Cooling my Thinkpad with Liquid Metal

Replacing the thermal compound between the CPU and the heatpipes of the cooling solution often results in far cooler temperatures and sometimes higher performance. Lets find out more.

The following pictures and measured temperatures are from my Lenovo Thinkpad X230 with an Intel Core i5-3320M CPU. It has a baseclock of 2.60GHz and boosts up to 3.3GHz on one core and to 3.1GHz on both cores. Unfortunately it is not overclockable. This short test compares the original solution with a newly applied thermal compound and then liquid metel. The first step was to make some baseline benchmarks (see below) and then to disassembled the notebook.

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Partially disassembled Thinkpad X230
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The cooling solution of the Thinkpad X230
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Removing the old thermal compound from the CPU die

Now we can do the test with another thermal compound. I used in my case Prolimatech PK1 I had lying around. It costs around 10€, but you can use it many times. So building it back together and running the same benchmarks.

Capacities still need cleaning
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Applying nail polish around the CPU die
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Liquid Metal applied to the CPU

For using liquid metal we have to apply nail polish around the CPU die to electronically isolate the capacities and everything around the CPU PCB. This has to be done because liquid metal is highly conductive and we don’t want to short out anything. I used Thermal Grizzly Conductonaut, again around 10€ and possible to use more than once. Now we need to assembly everything again and evaluate everything after the final set of benchmarks.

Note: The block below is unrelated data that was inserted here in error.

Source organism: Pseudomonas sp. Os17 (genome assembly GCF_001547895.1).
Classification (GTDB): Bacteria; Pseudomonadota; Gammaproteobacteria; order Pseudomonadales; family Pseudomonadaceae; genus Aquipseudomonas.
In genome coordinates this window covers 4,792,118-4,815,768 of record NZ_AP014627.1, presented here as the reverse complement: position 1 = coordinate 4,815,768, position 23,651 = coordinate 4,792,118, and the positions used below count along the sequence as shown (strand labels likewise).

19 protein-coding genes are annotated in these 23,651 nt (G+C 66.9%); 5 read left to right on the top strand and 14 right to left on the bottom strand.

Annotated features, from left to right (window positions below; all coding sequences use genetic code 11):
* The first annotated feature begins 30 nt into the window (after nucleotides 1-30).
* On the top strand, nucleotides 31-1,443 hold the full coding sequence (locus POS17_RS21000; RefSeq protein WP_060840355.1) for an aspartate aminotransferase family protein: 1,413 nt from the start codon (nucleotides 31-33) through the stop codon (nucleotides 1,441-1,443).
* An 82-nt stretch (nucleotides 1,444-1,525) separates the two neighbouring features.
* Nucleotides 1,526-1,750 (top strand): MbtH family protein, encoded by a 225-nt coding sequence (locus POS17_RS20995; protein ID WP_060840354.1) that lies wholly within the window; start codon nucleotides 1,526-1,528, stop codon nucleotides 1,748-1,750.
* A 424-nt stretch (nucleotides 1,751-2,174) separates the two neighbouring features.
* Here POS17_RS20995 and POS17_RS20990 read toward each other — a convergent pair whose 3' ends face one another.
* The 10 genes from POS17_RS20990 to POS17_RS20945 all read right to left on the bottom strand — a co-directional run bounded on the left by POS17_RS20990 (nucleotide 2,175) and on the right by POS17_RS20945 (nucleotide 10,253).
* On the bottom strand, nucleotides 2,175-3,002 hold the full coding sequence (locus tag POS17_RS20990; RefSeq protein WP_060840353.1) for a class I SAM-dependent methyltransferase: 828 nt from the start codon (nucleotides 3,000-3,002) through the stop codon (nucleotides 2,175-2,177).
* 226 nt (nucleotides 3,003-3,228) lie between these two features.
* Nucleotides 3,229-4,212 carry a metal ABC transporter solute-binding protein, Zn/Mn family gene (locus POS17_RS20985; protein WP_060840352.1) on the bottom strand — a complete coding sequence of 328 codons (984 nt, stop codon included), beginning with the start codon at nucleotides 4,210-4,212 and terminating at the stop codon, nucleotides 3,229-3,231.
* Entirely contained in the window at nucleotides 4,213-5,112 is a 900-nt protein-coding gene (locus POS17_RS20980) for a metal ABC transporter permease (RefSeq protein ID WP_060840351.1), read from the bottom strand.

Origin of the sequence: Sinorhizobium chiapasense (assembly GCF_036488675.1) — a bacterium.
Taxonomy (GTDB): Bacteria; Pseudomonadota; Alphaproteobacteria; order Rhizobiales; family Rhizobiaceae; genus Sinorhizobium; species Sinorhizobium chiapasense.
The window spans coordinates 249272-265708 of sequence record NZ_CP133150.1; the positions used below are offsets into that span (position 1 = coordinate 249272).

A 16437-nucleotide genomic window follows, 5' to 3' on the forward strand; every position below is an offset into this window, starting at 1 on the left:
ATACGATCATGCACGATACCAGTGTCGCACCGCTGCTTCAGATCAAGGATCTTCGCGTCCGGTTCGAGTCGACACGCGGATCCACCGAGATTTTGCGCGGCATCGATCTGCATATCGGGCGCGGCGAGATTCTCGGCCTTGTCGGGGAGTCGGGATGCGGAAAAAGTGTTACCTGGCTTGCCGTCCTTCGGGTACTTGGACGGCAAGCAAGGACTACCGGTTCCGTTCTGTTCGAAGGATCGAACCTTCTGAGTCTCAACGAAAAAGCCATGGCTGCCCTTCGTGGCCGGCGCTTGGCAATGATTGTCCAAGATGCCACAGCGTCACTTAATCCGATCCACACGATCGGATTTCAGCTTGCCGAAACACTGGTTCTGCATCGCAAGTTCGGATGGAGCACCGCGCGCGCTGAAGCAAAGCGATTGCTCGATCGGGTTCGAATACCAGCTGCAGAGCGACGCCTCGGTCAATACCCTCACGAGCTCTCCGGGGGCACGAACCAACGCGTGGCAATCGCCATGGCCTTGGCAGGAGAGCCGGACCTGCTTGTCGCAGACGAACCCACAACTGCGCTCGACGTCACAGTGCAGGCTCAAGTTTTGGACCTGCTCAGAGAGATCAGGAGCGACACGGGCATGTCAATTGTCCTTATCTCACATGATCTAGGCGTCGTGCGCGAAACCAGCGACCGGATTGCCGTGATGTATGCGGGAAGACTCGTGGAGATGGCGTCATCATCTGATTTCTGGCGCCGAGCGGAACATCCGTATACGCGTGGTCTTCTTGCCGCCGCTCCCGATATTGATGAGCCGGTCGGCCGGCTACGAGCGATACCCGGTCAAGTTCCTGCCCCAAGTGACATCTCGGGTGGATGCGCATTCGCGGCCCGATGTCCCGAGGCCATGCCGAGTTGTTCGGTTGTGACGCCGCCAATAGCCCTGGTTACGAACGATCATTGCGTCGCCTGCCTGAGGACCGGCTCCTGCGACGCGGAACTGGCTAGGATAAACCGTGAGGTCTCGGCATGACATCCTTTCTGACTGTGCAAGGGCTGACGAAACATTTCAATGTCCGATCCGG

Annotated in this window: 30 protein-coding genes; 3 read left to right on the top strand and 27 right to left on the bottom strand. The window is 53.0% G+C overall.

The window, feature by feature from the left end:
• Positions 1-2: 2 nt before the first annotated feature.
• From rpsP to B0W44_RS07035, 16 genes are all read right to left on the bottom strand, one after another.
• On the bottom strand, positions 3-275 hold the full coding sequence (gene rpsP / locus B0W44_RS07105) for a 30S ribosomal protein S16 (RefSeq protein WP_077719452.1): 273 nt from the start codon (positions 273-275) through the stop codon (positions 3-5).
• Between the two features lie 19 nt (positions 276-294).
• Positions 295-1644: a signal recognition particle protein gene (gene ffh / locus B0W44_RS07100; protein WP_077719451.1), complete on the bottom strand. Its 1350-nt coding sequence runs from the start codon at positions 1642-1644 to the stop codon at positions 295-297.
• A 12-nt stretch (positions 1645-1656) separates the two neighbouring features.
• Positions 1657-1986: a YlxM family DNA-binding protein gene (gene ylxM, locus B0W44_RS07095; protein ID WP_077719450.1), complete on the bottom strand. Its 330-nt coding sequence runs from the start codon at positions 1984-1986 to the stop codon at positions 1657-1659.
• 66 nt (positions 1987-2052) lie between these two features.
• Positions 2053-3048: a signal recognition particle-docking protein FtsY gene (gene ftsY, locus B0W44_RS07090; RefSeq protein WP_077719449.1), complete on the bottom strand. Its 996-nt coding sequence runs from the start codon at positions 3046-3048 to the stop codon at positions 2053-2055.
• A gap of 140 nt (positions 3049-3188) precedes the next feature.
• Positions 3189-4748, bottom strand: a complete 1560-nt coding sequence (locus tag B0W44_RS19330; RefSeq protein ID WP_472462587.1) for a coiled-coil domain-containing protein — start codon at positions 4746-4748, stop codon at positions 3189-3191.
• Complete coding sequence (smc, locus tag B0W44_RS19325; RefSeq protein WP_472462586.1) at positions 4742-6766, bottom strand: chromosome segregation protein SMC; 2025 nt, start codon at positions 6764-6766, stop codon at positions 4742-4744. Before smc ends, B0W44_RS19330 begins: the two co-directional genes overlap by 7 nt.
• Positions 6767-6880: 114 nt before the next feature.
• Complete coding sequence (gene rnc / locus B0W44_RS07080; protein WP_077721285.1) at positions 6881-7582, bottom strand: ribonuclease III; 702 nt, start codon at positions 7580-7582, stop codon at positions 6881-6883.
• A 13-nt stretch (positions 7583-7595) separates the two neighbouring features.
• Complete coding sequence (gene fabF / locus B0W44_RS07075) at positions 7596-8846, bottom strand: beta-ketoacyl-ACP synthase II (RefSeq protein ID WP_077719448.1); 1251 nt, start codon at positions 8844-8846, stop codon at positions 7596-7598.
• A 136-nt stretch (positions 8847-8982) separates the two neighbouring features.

Testing methodology:
Generating full load with the linux tool stress for 15 minutes (mostly no changes after 5 minutes):

Room temperature was around 20°C. Everything in the tables are delta values (temperature value – room temperature). The temperatures were read with lm-sensors.

With the original thermal compound we hit 87°C (19°C room temperature while testing) on the hottest core. Everything above this temperature results in thermal throttling, so the CPU reduces its freqency to stay under this value. I guess on a warm summer day we would probably hit 90°C under full load. Now in the winter with lower temperatures no thermal throttling was detected. The CPU still ran, like expected, with 3.1GHz on all cores.
The newly applied Prolimatech PK1 results in a 14°C decrease in temperature. I expected this difference to be smaller. The liquid metal based thermal compound lowers this temperature again by 6 °C. So Thermal Grizzly Conductonaut performs 20°C lower than the original thermal compound and guarantees with a big difference to thermal throttling temperatures the intended performance.

This also results in lower fan speeds and a quieter fan.

All in all this small test shows that a better thermal compound is not only useful in highend PCs, but also in notebooks. As a closing thought I ask myself, why doesn’t Lenovo use at least a good thermal compound like the Prolimatech PK1 in their notebooks. I cannot reckon that maybe 50ct per notebook aren’t worth it.

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